An extraordinary conductor
Casals said that he had felt a calling to be a conductor very early on in his life. When he sang in the parish choir of his hometown, El Vendrell, he was filled with an urge to tell the singers what they had to do! It was in 1908, when he was 31 years old, that he made his real debut as a conductor with the Lamoureux Orchestra in Paris. The first work he conducted was Beethoven’s Symphony No. 5. After this, he regularly conducted as a guest conductor around the world, and in 1920 he founded the Orchestra Pau Casals in Barcelona, leading it to the highest international standard.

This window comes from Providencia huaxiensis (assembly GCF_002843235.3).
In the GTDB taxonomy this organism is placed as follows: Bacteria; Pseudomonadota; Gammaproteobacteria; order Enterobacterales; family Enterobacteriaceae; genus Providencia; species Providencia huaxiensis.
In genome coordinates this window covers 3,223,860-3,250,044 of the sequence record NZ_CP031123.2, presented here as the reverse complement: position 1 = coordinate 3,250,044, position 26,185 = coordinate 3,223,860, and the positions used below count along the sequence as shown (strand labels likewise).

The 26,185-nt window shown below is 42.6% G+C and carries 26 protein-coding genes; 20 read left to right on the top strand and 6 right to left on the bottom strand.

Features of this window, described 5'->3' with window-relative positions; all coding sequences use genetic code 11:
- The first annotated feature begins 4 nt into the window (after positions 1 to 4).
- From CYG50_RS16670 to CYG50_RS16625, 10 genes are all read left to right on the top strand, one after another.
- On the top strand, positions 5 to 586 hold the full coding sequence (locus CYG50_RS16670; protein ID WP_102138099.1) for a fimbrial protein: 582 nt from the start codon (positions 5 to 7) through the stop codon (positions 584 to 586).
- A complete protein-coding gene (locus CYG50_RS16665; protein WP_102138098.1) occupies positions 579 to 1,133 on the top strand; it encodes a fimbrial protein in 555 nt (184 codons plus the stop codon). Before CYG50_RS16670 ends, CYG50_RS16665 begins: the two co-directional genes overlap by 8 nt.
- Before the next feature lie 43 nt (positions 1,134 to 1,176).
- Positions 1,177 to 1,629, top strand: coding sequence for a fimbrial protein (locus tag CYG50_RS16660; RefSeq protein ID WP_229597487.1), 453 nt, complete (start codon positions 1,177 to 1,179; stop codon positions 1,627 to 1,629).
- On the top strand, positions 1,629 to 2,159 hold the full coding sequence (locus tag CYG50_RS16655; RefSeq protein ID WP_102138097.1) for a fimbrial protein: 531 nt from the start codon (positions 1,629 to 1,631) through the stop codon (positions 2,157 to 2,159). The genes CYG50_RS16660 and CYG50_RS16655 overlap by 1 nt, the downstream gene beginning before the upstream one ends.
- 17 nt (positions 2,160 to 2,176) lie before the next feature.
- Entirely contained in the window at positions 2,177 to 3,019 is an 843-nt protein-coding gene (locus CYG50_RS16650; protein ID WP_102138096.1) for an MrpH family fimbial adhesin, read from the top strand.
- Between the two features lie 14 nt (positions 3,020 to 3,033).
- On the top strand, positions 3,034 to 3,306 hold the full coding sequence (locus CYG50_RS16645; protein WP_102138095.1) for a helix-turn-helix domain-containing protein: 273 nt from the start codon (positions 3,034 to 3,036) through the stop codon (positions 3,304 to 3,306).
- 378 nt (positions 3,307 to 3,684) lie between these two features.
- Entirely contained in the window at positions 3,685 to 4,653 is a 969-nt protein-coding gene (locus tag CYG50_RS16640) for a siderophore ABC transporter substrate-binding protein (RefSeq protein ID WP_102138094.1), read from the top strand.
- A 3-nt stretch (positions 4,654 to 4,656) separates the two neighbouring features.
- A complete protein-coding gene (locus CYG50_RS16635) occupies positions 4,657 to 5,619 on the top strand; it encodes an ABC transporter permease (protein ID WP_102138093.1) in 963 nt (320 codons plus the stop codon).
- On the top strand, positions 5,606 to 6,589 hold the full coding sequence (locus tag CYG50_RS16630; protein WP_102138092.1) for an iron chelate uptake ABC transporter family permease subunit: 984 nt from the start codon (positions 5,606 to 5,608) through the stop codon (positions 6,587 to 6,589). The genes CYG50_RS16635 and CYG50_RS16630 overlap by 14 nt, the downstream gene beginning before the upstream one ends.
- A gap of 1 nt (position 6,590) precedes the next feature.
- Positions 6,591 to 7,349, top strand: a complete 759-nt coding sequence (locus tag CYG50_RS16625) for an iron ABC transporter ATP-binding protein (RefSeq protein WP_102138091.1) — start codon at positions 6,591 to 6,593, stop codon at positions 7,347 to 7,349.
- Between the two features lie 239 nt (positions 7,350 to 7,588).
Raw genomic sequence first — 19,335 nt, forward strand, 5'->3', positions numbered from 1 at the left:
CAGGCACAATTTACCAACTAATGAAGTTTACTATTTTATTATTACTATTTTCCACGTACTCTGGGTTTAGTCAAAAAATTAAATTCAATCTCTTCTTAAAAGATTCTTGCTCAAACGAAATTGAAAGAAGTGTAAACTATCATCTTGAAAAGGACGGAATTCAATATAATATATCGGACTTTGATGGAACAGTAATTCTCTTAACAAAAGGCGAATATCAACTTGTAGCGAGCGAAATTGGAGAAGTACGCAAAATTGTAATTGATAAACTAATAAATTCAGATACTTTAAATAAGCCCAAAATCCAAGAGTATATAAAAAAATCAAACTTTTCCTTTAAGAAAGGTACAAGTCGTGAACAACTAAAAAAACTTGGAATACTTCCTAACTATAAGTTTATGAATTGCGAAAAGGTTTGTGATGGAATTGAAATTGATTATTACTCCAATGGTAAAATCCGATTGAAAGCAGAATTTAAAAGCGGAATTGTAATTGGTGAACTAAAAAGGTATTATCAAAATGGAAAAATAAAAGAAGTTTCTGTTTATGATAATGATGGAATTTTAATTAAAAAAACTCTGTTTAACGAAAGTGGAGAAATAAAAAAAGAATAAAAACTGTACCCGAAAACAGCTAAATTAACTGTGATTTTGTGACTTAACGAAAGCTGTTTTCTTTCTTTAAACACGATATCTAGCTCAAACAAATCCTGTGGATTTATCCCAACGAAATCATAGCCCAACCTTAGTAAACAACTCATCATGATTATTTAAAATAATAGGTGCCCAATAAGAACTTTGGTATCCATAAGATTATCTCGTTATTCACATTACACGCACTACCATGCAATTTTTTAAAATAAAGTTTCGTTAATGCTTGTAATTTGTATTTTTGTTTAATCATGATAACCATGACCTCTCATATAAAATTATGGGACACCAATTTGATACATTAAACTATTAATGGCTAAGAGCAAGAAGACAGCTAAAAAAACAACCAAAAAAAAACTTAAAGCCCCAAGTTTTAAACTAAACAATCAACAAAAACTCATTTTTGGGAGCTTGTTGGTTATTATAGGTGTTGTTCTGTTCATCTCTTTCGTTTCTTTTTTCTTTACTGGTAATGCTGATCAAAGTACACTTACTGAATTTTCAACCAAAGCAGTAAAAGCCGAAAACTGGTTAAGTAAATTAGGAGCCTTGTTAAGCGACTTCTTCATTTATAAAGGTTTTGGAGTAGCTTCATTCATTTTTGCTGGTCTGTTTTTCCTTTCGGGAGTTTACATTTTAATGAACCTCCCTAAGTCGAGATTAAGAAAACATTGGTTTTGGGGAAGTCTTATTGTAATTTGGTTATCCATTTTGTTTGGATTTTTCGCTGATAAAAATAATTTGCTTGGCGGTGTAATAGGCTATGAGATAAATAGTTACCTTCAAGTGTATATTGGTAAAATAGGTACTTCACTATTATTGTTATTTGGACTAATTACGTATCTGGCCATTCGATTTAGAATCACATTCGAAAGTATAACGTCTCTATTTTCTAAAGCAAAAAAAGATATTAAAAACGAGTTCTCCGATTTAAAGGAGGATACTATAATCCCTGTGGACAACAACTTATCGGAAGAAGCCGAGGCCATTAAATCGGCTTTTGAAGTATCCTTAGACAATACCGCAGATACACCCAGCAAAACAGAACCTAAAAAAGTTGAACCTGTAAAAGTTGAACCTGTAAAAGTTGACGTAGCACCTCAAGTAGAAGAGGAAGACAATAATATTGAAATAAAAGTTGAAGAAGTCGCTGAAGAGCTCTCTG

Conducting gave Casals access to a vast repertoire, one much larger than for the cello, and when he conducted, he was far less troubled by stage fright than when he was playing. Unlike the dictatorial habits of many conductors of that era, Casals did not impose his concepts in a highhanded manner. On the contrary, he sought to communicate his ideas (through singing and gestures rather than long speeches) and to share them with the musicians. After the Second World War, Casals conducted at the Prades Festival and, above all, in Marlboro and Puerto Rico. Recordings and films show that his genius as a conductor was no less than his genius as a cellist.